The beautiful thing about dark chocolate is that it is delicious, and let me share some of the best dark chocolate benefits with you…
Dark Chocolate Benefits
Certainly some women are highly sensitive to caffeine. For those women, dark chocolate is not a good choice. Some women don’t like dark chocolate. But, often if they are simply used to eating milk chocolate, it’s an acquired taste that can be developed over time as they become less and less used to sweetness and more accustomed to the slightly bitter taste.
Dark chocolate has a wide variety of health benefits. For people who need to reduce sugar, it can be a good choice for a nourishing dessert that is low in sugar.
Cocoa contains 50 mg of polyphenols per gram, which is more phenolic antioxidants than most foods. (1) Dark chocolate is more antioxidant dense than red wine, apples, and black tea – other foods that are also very high in antioxidants.
Antioxidants are essentially anti-aging chemicals. They scavenge for reactive oxygen species (ROS), which cause “rust” in our systems due to oxidative stress. High levels of ROS can overwhelm mitochondria causing fatigue and brain fog. Antioxidants also reduce the risk of cancer and cardiovascular disease. Antioxidants combined with collagen, improve skin and joint health. (2, 3, 4)
In one fascinating study in the Journal of Sexual Medicine (5), women who ate chocolate reported higher sexual function and desire. However, when the data were further analyzed the women in the chocolate eating group were also younger. So, it’s hard to say if eating chocolate is directly related to sexual desire and function, but it’s worth exploring!
In a controlled trial, women who consumed 40 grams of dark chocolate per day, rated their perceived stress levels to be less over a 2 week period.(6) This effect was not seen as strongly in men.
Dark chocolate (at least 70% cacao) provides 36mg of magnesium per 100kcal serving, more than three times the amount found in milk chocolate.(1) Magnesium is essential for protein synthesis, muscle relaxation, and energy production. The magnesium found in dark chocolate can reduce the risk of cardiac arrhythmia, hypertension, headache, and muscle pain.
Dark chocolate is also high in iron. Premenopausal women are at risk for iron deficiency, especially those with heavy menstrual cycles. Dark chocolate provides 25% of the RDA (1.90mg) for iron. (1)
In a placebo controlled trial, eight weeks of daily consumption of dark chocolate has also been shown to increase scores on the The Chalder Fatigue Scale in those with chronic fatigue syndrome. Similarly, Hospital Anxiety and Depression scores improved in patients with chronic fatigue syndrome who consumed dark chocolate daily for 8 weeks – but, Hosptial Anxiety and Depression scores worsened with a placebo chocolate that was low in cocoa liquor and polyphenols.(7)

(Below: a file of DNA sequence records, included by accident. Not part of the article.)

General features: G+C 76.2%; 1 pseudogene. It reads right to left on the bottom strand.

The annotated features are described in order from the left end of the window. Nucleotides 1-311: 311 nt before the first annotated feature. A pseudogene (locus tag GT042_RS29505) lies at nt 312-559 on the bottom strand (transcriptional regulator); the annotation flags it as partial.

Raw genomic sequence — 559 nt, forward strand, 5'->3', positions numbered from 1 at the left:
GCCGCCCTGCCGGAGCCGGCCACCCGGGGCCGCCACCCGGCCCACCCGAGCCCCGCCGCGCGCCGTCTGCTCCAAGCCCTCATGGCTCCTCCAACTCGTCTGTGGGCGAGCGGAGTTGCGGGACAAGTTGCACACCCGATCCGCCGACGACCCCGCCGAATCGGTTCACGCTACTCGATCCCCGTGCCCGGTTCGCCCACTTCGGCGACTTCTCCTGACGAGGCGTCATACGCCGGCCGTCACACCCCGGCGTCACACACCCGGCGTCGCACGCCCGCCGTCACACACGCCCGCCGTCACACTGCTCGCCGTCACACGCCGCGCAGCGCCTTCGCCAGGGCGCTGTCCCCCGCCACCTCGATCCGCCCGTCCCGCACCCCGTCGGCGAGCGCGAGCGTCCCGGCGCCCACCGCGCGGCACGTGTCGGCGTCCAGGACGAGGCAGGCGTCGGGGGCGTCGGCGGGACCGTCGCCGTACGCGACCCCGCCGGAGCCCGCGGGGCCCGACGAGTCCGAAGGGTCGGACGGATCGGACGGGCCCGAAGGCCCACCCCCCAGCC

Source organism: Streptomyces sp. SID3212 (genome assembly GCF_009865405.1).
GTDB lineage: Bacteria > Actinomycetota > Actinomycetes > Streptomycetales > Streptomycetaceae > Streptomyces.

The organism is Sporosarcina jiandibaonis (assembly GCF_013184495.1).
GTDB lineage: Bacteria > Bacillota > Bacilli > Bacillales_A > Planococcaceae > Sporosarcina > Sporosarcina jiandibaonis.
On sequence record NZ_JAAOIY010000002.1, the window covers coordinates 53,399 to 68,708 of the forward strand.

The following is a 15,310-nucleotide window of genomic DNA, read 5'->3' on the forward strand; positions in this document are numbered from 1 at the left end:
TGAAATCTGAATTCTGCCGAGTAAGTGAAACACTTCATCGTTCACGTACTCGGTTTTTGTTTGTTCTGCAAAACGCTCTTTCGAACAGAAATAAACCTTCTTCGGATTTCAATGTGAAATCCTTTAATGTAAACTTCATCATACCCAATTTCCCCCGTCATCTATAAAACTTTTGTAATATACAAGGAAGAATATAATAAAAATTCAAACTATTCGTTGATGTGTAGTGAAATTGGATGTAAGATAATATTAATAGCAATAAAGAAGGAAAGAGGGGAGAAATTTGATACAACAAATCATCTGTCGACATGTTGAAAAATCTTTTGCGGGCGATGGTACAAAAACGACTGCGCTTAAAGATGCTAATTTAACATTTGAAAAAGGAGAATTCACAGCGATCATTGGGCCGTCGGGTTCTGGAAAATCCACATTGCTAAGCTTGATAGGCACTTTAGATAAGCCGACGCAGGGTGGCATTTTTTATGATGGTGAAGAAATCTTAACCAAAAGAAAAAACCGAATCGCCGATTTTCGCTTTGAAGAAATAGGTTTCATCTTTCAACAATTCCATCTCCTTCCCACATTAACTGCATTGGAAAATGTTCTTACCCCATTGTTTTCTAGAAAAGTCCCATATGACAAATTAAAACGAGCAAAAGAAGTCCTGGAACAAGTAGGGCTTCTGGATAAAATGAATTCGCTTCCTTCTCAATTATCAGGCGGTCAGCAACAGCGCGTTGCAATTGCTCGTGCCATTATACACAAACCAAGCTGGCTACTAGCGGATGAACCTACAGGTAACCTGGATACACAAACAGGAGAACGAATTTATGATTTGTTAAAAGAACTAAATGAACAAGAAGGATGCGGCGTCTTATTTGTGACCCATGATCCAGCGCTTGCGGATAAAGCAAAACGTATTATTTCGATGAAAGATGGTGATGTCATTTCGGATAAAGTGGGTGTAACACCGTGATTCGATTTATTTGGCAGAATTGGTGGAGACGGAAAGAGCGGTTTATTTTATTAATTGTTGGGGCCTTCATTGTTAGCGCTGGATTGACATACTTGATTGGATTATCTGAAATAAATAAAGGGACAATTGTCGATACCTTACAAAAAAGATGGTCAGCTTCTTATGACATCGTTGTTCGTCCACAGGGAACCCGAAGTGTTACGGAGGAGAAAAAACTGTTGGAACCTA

Dark chocolate benefits our mental health, skin, nutrient sufficiency, and even reduces the risk of cancer and fatigue. Dark chocolate is a nourishing and delicious choice for most people. To improve fatigue, stress, skin elasticity, and joint mobility, enjoy a few small squares each day. Moderation is key!
This Valentine’s Day share this delicious chocolate with the ones you love.
February’s focus is on love, and chocolate. Unfortunately most of the chocolate that you can buy in grocery stores is full of unhealthy fats and preservatives. This year, share some chocolate with your loved ones that holds a hidden cancer fighting super-spice, turmeric!
Raw Cacao Bar by Chef Eleonora Grafton
1/2 cup coconut oil
1/2 cup raw cacao butter
1 cup raw cacao
10 oz. chocolate chips (Enjoy Life brand are gluten, dairy and soy free)
1/2 cup turmeric powder
1 tbsp peppercorn, freshly ground
1 tsp vanilla extract
1/2 tsp Celtic sea salt
2 tbsp cacao nibs to sprinkle on top
2 tbsp shredded coconut to sprinkle on top
1. Place first 4 ingredients in a double boiler on low heat to slowly melt. Then, add in the remaining ingredients.
2. Line a baking pan with parchment paper, pour in the mixture, and sprinkle the cacao nibs and shredded coconut on top.
3. Allow to cool. Store in a cool, dry area.
4. Cut into small bite sized pieces, and enjoy!
- Katz, D. L., Doughty, K., & Ali, A. (2011). Cocoa and Chocolate in Human Health and Disease. Antioxidants & Redox Signaling, 15(10), 2779–2811. http://doi.org/10.1089/ars.2010.3697
- Proksch E, Segger D, Degwert J, Schunck M, Zague V, Oesser S. (2014) Oral supplementation of specific collagen peptides has beneficial effects on human skin physiology: a double-blind, placebo-controlled study. Skin Pharmacol Physiol, 27(1), 47-55. doi: 10.1159/000351376
- Borumand, M., & Sibilla, S. (2014). Daily consumption of the collagen supplement Pure Gold Collagen® reduces visible signs of aging. Clinical Interventions in Aging, 9, 1747–1758. http://doi.org/10.2147/CIA.S65939
- Clark KL, Sebastianelli W, Flechsenhar KR, Aukermann DF, Meza F, Millard RL, Deitch JR, Sherbondy PS, Albert A. (2008) 24-Week study on the use of collagen hydrolysate as a dietary supplement in athletes with activity-related joint pain. Curr Med Res Opin, 24(5), 1485-96. doi: 10.1185/030079908X291967
- Salonia A, et al. (2006) Chocolate and women’s sexual health: An intriguing correlation. J Sex Med, 3(3), 476-82.
- Al Sunni, A., & Latif, R. (2014). Effects of chocolate intake on Perceived Stress; a Controlled Clinical Study. International Journal of Health Sciences, 8(4), 393–401.
- Sathyapalan, T., Beckett, S., Rigby, A. S., Mellor, D. D., & Atkin, S. L. (2010). High cocoa polyphenol rich chocolate may reduce the burden of the symptoms in chronic fatigue syndrome. Nutrition Journal, 9, 55. http://doi.org/10.1186/1475-2891-9-55